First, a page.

17. A process in accordance with claim 16 wherein said sulfide salt comprises a compound selected from the group consisting of ferrous sulfide, ammonium sulfide, sodium sulfide, sodium polysulfide, potassium sulfide, magnesium sulfide, calcium sulfide, barium sulfide, and combinations thereof.
Description

The present invention relates to a process for the removal of selenium compound(s) from a water stream. In another aspect, this invention relates to a process for the removal of selenocyanate from a waste water stream.

Selenium is naturally present in crude oils (especially sour crude oils) and coals produced or mined from formations containing seleniferous marine shales. During the refining of such crude oils and the processing of such coals, such as coal gasification, the process water generated can contain large amounts of selenium. The selenium is usually in the form of the selenocyanate ion although oxidized species of the selenium, such as selenite and selenate, may be present in lesser amounts.

Due to the documented deleterious effects of selenium on the environment, governmental agencies responsible for regulating waste water discharges have instituted regulations limiting the concentration of selenium allowed to be present in such discharges. Such limits can be as low as 5 parts per billion.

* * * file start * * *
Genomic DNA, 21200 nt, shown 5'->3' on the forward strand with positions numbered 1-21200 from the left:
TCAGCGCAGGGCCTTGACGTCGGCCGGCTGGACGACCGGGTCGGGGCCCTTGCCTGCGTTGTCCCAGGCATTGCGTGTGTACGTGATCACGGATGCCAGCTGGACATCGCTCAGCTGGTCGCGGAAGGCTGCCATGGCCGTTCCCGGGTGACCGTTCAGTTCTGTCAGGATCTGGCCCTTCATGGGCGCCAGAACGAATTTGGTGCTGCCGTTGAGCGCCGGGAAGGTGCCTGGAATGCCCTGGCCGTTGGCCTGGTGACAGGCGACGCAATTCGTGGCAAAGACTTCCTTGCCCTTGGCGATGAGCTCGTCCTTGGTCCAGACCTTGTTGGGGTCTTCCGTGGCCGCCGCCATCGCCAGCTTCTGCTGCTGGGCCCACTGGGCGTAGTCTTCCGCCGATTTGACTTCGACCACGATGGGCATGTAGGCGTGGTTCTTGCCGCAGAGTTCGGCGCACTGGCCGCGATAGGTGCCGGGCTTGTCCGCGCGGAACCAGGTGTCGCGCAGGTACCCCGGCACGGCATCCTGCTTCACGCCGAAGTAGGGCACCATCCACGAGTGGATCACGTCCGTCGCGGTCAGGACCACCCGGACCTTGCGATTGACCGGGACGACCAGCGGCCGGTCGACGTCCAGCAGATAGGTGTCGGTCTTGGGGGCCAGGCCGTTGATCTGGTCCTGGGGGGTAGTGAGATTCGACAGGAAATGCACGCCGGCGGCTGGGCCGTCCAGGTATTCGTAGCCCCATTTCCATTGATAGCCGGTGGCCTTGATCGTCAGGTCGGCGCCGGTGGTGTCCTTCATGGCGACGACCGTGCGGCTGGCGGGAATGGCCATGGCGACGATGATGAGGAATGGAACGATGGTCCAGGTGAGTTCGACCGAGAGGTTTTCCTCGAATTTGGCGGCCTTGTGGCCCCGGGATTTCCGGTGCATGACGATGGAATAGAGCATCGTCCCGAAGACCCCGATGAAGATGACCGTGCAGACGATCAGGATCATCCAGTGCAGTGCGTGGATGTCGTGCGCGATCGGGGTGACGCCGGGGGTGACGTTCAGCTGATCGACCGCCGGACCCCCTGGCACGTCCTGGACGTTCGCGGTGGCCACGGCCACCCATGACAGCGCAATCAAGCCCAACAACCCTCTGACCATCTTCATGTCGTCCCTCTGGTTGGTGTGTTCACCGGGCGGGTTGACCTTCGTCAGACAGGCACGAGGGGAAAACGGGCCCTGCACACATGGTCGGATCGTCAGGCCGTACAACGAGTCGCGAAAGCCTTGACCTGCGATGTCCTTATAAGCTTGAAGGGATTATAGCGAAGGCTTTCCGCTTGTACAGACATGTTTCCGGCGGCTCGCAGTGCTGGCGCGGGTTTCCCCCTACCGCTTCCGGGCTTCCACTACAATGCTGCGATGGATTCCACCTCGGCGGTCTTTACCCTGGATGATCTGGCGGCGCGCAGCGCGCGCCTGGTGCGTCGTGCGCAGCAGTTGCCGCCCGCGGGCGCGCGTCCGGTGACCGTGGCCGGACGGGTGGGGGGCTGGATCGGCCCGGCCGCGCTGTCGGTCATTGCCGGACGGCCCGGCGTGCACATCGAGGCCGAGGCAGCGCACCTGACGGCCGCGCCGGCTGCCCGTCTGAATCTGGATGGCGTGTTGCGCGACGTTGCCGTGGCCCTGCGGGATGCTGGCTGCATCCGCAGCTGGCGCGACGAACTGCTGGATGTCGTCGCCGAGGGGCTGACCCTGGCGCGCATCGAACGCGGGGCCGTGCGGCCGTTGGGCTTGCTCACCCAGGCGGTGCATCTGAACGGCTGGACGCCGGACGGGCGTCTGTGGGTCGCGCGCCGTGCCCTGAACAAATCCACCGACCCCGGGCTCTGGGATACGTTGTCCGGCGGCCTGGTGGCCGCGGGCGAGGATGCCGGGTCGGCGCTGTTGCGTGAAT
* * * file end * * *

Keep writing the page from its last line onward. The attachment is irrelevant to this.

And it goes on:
Achieving such selenium limits has proven to be very difficult and costly to industry. Therefore, development of an improved process for effectively and efficiently removing selenium from water, and especially from waste water, would be a significant contribution to the art.

BRIEF SUMMARY OF THE INVENTION

It is, thus, an object of the present invention to provide an improved process for removing selenium from a water stream.

A further object of this invention is to provide an improved process for removing selenocyanate ions from a waste water stream.

In accordance with the present invention, a process is provided including the following steps:

    • adding a ferric salt to a feed stream comprising water and at least one selenium compound to thereby form a first intermediate stream;
    • adding a cupric salt to the first intermediate stream to thereby form a second intermediate stream;
    • adjusting the pH of the second intermediate stream to a pH value in the range of from about 6.5 to about 8.0 in order to maximize the reaction of the cupric salt with the at least one selenium compound to thereby form a copper-and-selenium-containing precipitate; and
    • removing the copper-and-selenium-containing precipitate from the second intermediate stream to thereby form a treated water stream.
DETAILED DESCRIPTION OF THE INVENTION